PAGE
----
I can say from experience that depression can make things challenging, and it takes a lot of courage to ask for help. It sounds like you're already doing some really good things to create positive change in your life: holding down a job, getting out of debt, working with a therapist... You're laying a strong foundation and creating the life that you want for yourself. Like many of the other commenters, I'd encourage you to keep working with your therapist and doing the things that are working for you.
One thing really helpful thing that I learned through therapy was to understand and respect (and even like!) my own way of doing things and my own needs, rather than beat myself up for not being the way other people are. Just recently I read a book about introverts, American society's expectations for us, and how we often feel pressure to be something we're not:
I know that if I spent all day working with clients, I would feel drained, and the very last thing I'd want to do is drag myself out of the house and force myself to be outgoing when what I really need to re-energize is some down time. If you find yourself taking solace in chores, solo workouts, or TV after a heavily social workday, maybe that's what you need to do to recharge. You clearly know how to get along with people, since it's an integral part of a job that you're doing successfully.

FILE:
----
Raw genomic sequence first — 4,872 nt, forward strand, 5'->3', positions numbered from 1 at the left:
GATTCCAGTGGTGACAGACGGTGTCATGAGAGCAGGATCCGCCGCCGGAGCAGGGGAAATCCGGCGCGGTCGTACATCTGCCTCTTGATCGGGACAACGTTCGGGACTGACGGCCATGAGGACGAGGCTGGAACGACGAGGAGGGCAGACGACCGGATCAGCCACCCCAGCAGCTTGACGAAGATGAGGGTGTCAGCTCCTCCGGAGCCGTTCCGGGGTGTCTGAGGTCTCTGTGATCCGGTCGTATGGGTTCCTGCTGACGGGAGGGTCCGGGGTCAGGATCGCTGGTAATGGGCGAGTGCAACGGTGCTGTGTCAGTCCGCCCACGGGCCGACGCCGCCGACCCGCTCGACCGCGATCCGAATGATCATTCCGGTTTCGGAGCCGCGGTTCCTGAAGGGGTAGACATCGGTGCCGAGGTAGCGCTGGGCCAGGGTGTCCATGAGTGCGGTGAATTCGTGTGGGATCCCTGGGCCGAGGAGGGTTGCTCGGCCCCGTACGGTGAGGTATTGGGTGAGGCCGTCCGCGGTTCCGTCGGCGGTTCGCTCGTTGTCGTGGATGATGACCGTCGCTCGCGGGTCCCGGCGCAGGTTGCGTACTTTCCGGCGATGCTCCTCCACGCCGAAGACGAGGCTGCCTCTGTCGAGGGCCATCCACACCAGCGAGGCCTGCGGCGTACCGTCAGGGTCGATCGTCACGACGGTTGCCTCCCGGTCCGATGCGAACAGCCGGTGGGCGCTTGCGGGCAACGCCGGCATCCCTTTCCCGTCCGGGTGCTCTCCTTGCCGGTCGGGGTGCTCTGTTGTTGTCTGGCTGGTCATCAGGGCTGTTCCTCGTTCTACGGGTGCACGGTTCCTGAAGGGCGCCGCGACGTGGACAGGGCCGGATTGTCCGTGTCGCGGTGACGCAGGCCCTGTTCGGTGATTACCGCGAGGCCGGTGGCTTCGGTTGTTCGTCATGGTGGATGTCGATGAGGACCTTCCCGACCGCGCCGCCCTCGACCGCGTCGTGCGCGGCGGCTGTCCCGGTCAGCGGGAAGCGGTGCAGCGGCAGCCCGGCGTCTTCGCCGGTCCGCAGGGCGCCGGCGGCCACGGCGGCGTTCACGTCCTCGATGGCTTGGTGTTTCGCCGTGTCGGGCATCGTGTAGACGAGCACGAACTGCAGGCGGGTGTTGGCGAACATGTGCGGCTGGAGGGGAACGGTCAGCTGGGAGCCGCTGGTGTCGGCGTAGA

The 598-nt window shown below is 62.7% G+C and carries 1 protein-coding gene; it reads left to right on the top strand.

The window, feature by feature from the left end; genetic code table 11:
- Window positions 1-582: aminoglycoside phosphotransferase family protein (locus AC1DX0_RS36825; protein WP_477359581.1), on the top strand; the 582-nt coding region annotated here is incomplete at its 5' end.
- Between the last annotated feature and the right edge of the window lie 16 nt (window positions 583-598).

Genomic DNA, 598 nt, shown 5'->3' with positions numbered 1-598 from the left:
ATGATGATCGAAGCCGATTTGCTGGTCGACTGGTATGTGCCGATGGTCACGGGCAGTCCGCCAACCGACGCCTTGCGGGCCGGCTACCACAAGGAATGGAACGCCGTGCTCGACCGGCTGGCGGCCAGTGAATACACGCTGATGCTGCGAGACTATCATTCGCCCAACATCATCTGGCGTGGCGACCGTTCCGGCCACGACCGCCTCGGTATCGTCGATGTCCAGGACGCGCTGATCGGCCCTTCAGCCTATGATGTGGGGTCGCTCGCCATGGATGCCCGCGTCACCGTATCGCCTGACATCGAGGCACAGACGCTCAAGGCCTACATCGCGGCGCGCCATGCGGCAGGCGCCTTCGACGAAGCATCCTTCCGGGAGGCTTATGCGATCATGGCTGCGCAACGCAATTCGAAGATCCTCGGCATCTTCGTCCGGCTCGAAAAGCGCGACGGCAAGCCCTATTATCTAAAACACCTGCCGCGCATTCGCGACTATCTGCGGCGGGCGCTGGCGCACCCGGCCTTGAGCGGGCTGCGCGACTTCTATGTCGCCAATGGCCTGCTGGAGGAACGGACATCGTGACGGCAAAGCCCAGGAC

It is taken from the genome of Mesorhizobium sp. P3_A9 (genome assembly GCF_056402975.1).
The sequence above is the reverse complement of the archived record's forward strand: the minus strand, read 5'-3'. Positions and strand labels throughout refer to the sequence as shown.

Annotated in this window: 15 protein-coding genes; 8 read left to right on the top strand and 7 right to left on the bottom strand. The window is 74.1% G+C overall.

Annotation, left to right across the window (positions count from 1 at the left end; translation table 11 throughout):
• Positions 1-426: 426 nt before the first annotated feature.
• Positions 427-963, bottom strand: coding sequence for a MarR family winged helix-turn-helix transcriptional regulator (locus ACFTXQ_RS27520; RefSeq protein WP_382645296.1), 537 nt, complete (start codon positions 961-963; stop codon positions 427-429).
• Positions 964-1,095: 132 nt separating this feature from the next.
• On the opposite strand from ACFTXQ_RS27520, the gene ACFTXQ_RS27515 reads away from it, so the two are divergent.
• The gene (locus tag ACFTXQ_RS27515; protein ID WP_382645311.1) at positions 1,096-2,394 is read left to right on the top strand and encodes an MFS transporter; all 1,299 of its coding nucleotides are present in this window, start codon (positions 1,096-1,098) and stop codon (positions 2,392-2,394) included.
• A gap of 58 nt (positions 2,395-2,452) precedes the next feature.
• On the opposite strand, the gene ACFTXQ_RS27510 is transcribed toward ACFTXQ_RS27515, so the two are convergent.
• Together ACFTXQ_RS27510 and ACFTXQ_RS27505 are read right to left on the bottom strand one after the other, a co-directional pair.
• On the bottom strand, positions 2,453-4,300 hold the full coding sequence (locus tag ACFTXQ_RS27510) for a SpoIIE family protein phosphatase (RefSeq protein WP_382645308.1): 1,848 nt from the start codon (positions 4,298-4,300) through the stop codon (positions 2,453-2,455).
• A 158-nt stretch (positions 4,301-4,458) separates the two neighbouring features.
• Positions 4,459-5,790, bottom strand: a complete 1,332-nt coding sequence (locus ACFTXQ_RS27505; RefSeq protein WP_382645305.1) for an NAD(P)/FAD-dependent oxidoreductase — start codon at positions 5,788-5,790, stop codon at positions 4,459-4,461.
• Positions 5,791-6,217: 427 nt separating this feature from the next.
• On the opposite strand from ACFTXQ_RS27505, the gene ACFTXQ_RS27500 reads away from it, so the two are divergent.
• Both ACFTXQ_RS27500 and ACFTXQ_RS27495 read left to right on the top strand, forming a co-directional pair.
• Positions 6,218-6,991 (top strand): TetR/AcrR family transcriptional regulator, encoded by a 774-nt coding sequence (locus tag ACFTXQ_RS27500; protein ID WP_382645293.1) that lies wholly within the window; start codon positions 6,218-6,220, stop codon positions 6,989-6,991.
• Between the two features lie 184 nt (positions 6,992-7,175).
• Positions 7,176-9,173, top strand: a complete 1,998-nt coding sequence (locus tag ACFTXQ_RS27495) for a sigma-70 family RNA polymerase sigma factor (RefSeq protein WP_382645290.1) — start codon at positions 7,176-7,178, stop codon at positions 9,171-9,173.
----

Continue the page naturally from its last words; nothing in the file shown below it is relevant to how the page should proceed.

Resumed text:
Maybe you can work with your therapist to find small, non-intimidating ways to start building more of the social life that you want without sacrificing things that are also really helping you. What if you commit to doing one specific social thing that you know will be possible in the next two weeks? That way, when the Insidious Voice of Depression comes along and asks, "What happened to that bubbly guy?" on other nights of the week, you'll have a response.
"Fuck you, Insidious Voice of Depression. I deliberately went out on Thursday, and I did it because I want to be social and build my friendships with those people. I'm also keeping a stable job, getting myself out of debt, and creating the life I want for myself. I'm choosing to go to the gym tonight and then have some down time with my favorite shows, because it's good for my health and helps me de-stress after work. I've already committed to going out again one night next week."
You're already making changes that are worth being proud of, and you're doing them with commitment. That pride can help you shift gears from, "what's wrong with me?" toward, "I did something today that is helping me build the life that I want for myself."